Finally,someone speaks. But it is formal. The actors all speak, at different times, but they do not move. They are just voices, all but disembodied (for, we can see them),their physical instrument does not engage except in concentrated stillness. They talk directly out to us. It is difficult to follow the text for it takes sometime to learn to identify who is talking (let alone who they are representing) for all of the actors are "miked" and as a result, the sound is coming, from all of them, from the same technical speakers hung in the auditorium, and out of habit, my eye and ear co-ordination takes some time to form a new way of attending to the play, I keep looking to the speaker and then searching the faces of the scattered actors to discover who is talking (more aesthetic distancing perhaps?), but fortunately, I studied this text in High School and so have a gist of the truncated machinations of a bored and spoiled prince acting out petulantly with some of his subjects, plunging himself into a precarious state of subject rebellion, for one of them, Henry Bolingbroke (Robert Menzies) is a powerful and ambitious subject and will not brook the losing of all his rightful inheritance. It is like watching a radio play, and it goes on and on for maybe 45 minutes. The only movement being the falling gold glitter, creating the optical illusion of a moving floor, and the restless leashed in physicality of Ms Blanchett, expressing itself accumulatively with the crossing and uncrossing of her right leg over her left and the impatient right ankle circling the foot on its apparently flexible hinge.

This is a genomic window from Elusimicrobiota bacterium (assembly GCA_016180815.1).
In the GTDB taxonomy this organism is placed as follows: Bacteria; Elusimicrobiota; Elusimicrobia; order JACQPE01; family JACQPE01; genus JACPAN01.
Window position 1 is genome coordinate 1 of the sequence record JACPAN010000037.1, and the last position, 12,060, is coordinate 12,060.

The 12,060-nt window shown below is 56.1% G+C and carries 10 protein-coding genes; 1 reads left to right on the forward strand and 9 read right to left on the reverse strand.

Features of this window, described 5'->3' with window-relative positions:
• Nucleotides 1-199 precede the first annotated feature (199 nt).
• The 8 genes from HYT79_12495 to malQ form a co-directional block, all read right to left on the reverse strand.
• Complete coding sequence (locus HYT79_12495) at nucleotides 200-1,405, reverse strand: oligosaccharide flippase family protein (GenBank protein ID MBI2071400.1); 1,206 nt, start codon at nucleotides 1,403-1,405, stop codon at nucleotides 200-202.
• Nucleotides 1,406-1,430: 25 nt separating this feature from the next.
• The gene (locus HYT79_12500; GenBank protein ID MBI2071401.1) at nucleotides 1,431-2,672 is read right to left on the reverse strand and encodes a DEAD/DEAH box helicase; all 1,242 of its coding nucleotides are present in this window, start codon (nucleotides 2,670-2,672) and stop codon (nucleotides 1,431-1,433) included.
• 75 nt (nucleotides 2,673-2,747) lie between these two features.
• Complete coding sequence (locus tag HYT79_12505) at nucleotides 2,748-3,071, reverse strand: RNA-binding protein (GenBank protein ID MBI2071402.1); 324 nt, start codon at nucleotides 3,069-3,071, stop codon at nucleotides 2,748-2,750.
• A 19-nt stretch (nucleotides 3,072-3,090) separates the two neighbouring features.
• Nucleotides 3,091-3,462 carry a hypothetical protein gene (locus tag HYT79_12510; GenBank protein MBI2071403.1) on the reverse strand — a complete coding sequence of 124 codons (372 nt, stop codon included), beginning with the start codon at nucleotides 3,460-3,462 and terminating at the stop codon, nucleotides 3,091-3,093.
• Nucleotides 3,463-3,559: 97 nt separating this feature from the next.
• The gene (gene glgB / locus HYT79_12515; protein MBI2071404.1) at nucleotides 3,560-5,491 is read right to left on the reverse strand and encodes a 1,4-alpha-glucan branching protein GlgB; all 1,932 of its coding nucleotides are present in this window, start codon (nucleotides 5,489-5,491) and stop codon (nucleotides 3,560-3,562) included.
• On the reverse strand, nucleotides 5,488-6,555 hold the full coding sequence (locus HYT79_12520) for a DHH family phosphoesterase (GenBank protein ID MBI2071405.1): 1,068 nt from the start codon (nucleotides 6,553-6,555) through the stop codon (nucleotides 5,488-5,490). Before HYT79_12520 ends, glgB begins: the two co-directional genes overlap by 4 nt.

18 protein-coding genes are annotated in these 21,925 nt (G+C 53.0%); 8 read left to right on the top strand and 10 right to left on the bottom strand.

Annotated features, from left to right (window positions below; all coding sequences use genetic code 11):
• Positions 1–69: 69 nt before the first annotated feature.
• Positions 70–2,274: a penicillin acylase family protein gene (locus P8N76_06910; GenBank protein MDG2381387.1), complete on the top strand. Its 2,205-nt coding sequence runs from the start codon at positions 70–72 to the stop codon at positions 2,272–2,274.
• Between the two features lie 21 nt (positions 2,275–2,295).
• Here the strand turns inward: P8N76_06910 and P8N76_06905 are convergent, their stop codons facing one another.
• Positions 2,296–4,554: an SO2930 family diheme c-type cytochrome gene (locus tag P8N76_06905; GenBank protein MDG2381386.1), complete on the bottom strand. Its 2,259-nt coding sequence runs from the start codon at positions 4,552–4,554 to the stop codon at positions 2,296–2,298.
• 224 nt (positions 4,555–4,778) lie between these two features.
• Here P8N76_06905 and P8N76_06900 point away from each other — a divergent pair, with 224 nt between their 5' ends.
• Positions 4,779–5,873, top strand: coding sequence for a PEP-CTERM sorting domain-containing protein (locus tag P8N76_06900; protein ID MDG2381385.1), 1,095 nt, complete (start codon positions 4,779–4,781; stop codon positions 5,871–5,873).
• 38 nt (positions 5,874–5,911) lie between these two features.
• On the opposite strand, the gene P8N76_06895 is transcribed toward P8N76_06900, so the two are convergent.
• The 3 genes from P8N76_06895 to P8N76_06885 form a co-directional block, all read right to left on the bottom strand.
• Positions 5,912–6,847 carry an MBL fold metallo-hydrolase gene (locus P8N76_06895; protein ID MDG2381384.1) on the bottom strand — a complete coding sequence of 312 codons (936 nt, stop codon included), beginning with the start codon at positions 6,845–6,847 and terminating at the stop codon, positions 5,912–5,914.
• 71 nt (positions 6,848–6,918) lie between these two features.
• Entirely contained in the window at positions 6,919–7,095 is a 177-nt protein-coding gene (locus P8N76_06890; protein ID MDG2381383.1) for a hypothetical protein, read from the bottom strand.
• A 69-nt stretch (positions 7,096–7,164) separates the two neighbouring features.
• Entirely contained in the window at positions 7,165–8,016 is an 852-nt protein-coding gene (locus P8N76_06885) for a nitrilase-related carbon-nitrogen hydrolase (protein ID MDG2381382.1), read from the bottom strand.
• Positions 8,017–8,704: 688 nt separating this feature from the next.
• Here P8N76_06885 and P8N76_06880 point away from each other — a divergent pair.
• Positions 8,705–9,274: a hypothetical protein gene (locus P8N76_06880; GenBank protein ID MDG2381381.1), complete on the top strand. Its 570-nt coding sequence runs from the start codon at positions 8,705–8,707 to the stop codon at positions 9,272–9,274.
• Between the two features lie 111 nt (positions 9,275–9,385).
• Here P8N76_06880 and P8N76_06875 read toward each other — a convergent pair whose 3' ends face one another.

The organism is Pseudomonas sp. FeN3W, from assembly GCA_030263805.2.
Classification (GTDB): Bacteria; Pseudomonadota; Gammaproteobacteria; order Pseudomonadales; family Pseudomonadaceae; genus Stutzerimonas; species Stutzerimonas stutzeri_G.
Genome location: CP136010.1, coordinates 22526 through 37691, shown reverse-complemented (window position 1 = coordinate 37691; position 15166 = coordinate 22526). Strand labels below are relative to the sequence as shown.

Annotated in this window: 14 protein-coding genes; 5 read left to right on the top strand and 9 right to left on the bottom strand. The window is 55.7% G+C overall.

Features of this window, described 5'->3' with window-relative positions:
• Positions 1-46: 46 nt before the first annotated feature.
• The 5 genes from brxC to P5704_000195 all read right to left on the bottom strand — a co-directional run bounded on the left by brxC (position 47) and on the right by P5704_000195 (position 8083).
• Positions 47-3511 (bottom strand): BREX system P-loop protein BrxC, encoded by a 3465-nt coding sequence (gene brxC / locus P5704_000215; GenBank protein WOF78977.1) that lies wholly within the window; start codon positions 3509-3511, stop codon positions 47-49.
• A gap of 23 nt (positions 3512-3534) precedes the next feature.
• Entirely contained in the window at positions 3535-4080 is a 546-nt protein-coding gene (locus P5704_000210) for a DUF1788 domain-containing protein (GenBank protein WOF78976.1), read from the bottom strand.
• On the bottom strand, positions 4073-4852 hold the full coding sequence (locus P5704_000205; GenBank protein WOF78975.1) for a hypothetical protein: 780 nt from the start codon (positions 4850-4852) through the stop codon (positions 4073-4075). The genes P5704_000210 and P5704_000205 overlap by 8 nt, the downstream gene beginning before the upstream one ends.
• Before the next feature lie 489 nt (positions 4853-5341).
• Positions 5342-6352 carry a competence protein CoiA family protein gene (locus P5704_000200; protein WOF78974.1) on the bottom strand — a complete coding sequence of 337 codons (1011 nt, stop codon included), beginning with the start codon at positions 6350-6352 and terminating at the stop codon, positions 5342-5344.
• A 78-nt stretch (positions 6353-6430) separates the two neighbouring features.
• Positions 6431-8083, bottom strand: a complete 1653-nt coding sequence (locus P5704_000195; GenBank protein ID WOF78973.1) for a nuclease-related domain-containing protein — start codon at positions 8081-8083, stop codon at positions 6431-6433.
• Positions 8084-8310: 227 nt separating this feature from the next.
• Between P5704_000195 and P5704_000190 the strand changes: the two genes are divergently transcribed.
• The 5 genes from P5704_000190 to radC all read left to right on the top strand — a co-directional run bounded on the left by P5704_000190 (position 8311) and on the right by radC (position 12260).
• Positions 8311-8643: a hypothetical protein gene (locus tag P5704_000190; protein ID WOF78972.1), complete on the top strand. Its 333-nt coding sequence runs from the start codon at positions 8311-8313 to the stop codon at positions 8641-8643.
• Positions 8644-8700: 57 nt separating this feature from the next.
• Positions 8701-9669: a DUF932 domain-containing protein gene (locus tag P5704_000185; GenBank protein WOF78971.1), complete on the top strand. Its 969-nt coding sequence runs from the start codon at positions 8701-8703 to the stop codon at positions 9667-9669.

Mr Gaden as John of Gaunt does gently physically interact with Mr Menzies at last, with a turn to face him, maybe a hand on shoulder, and finally moves to lie on the ground after the delivery of one of the most famous speeches in the play. "This royal throne of kings, this sceptered isle...." and dies, to be covered, deeply, by the falling leaf. (Occasionally, I laugh at the hazard of the falling glitter, for often it gets into the mouths of the actors, sometimes before they speak, sometimes while they speak (I guess it is an unintended example of further aesthetic distancing? - it works!!!!)
At last. The King under threat from the rebel Bolingbroke removes the crown and lays it on the ground and retreats to the back wall where he lolls. The rain of gold flickers to a halt. The sound of leaf blowers commences (an occasion of nervous laughter from some of the audience in response to such an iconic Australian gesture and noise) and both actors and stage crew move about the stage and sweep the gold debris into a big heap against the back wall of the otherwise empty stage, upon which Cate Blanchett sits with the crown in her hands in contemplation. This picture, too, has beauty, both physical and intellectual.